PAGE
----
American Foundation for Suicide Prevention shares tips on reaching out to struggling loved ones

'It’s uncomfortable, but it’s really important'
Photo credit Barry Brecheisen/Getty Images

In observation of Mental Health Awareness Month, Audacy welcomed American Foundation for Suicide Prevention (AFSP) SVP of Research, Dr. Jill Harkavy Freidman, and VP of Mission Engagement, Dr. Doreen Marshall, to discuss the importance of mental health care.

LISTEN NOW: Dr. Doreen Marshall shares recent CDC data on specific populations at higher risk for suicide

Dr. Friedman and Dr. Marshall both joined Audacy’s David O’Leary for separate conversations surrounding Audacy’s Mental Health initiative, I’m Listening, and shared a wealth of knowledge surrounding warning signs for suicide, ways to reach out to someone who may be struggling, and the importance of tending to our own mental health.

“We all have mental health just like we have physical health,” said Dr. Marshall. “We want people to be thinking about their mental health, prioritizing it, and taking some proactive steps to take care of it.”

“We all have mental health, and sometimes we feel well and sometimes not-so-well,” added Dr. Friedman. “Sometimes we have a mental health condition and guess what? Our brains are part of our body, so in fact, mental health is health.”

In addition to tending to our own mental health, both ASFP professionals discussed the importance of looking out for one another and speaking up when you see someone you love struggling.

LISTEN NOW: Dr. Jill Harkavy Freidman discusses ways to reach out to someone who may be struggling

“I think what many people may not realize, is when somebody is struggling with their mental health… that experience is very isolating,” said Dr. Marshall. “In fact, they may even believe that other people don’t want to hear about it or that they’re a burden to other people. It’s why it’s really important that those of us that notice things reach out and reach in.”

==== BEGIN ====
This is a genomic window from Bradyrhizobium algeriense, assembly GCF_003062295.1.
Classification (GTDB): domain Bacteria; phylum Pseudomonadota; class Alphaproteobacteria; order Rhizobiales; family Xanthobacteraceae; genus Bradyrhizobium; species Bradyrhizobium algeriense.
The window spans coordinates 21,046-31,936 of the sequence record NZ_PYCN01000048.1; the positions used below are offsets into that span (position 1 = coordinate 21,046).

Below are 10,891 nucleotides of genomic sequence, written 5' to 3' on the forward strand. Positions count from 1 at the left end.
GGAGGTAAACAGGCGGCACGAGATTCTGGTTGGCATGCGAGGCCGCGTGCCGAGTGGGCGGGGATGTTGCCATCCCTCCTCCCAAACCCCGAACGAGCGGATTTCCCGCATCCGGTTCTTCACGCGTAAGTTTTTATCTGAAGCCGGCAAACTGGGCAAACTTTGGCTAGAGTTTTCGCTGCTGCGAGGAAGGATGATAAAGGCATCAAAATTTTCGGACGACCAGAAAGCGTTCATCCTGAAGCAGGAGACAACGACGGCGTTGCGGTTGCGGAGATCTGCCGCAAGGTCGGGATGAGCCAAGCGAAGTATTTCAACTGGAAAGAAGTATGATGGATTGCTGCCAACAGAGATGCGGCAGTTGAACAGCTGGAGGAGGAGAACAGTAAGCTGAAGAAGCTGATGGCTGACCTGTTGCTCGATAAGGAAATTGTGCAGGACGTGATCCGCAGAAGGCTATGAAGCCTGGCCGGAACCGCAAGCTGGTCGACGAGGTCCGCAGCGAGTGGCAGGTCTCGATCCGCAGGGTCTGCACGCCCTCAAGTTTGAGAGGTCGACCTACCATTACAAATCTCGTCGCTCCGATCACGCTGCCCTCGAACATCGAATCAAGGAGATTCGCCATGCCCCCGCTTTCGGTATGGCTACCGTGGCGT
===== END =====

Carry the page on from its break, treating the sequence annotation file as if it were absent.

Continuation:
She continued, “to not let those things you’re noticing in your friend that’s acting differently or withdrawing, or even talking in ways that they sound very hopeless — to really not be afraid to ask them how they’re doing with their mental health. And if you’re worried about suicide, not being afraid to ask them directly if they’re having thoughts of suicide. You won’t put the thought in their head, in fact they’re more likely to feel heard and feel somebody recognizes the emotional pain that they’re in.”

Dr. Friedman acknowledges it can be a lot easier said than done to have these conversations, but it’s important to know, it’s more common than we think for individuals to have suicidal thoughts.

“It’s uncomfortable, but it’s really important,” she stated. “It’s normal to have feelings, it’s not unusual to think about suicide. We know that more than half of people have been affected by suicide loss, so we really want to have those conversations.”

Listen to your favorite music now on Audacy and keep up with artists creating music focused on feeding the mind with the I’m Listening Mental Health Mix

To hear more about initiating those conversations, how to find help for yourself, or more information surrounding mental health, check out the above interviews with Dr. Doreen Marshall and Dr. Jill Harkavy Freidman. 

Audacy's I’m Listening initiative aims to encourage those who are dealing with mental health issues to understand they are not alone. If you or anyone you know is struggling with depression or anxiety, know that someone is always there. Additionally, the Suicide & Crisis Lifeline is available 24 hours a day, 7 days a week at 988. Find a full list of additional resources here.

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Featured Image Photo Credit: Barry Brecheisen/Getty Images